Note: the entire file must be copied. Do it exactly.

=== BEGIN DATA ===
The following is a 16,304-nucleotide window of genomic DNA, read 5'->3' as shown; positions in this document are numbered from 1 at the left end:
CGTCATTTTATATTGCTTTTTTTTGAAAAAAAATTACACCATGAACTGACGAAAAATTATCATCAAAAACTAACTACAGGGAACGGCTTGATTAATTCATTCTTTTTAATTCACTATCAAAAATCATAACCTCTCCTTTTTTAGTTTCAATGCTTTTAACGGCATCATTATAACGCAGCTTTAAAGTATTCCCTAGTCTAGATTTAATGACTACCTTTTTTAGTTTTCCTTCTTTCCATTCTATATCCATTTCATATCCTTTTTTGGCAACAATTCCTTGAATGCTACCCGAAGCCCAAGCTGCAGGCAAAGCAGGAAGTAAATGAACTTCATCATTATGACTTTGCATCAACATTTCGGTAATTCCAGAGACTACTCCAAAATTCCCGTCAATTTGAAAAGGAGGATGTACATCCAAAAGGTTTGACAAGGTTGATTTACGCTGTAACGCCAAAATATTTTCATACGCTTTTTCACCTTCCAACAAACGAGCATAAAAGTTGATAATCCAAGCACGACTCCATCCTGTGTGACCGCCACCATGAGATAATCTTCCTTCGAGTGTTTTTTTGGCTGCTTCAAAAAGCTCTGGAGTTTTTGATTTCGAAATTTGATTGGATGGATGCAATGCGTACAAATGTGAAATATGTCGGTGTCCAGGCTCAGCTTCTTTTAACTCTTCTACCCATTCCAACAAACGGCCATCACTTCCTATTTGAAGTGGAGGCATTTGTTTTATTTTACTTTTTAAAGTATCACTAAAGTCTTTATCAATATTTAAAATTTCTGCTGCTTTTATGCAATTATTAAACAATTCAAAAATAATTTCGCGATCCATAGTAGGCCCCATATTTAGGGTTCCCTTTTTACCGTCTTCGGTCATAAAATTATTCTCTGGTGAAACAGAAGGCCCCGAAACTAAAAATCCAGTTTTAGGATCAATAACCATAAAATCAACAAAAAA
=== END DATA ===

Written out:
The following is a 16,304-nucleotide window of genomic DNA, read 5'->3' as shown; positions in this document are numbered from 1 at the left end:
CGTCATTTTATATTGCTTTTTTTTGAAAAAAAATTACACCATGAACTGACGAAAAATTATCATCAAAAACTAACTACAGGGAACGGCTTGATTAATTCATTCTTTTTAATTCACTATCAAAAATCATAACCTCTCCTTTTTTAGTTTCAATGCTTTTAACGGCATCATTATAACGCAGCTTTAAAGTATTCCCTAGTCTAGATTTAATGACTACCTTTTTTAGTTTTCCTTCTTTCCATTCTATATCCATTTCATATCCTTTTTTGGCAACAATTCCTTGAATGCTACCCGAAGCCCAAGCTGCAGGCAAAGCAGGAAGTAAATGAACTTCATCATTATGACTTTGCATCAACATTTCGGTAATTCCAGAGACTACTCCAAAATTCCCGTCAATTTGAAAAGGAGGATGTACATCCAAAAGGTTTGACAAGGTTGATTTACGCTGTAACGCCAAAATATTTTCATACGCTTTTTCACCTTCCAACAAACGAGCATAAAAGTTGATAATCCAAGCACGACTCCATCCTGTGTGACCGCCACCATGAGATAATCTTCCTTCGAGTGTTTTTTTGGCTGCTTCAAAAAGCTCTGGAGTTTTTGATTTCGAAATTTGATTGGATGGATGCAATGCGTACAAATGTGAAATATGTCGGTGTCCAGGCTCAGCTTCTTTTAACTCTTCTACCCATTCCAACAAACGGCCATCACTTCCTATTTGAAGTGGAGGCATTTGTTTTATTTTACTTTTTAAAGTATCACTAAAGTCTTTATCAATATTTAAAATTTCTGCTGCTTTTATGCAATTATTAAACAATTCAAAAATAATTTCGCGATCCATAGTAGGCCCCATATTTAGGGTTCCCTTTTTACCGTCTTCGGTCATAAAATTATTCTCTGGTGAAACAGAAGGCCCCGAAACTAAAAATCCAGTTTTAGGATCAATAACCATAAAATCAACAAAAAA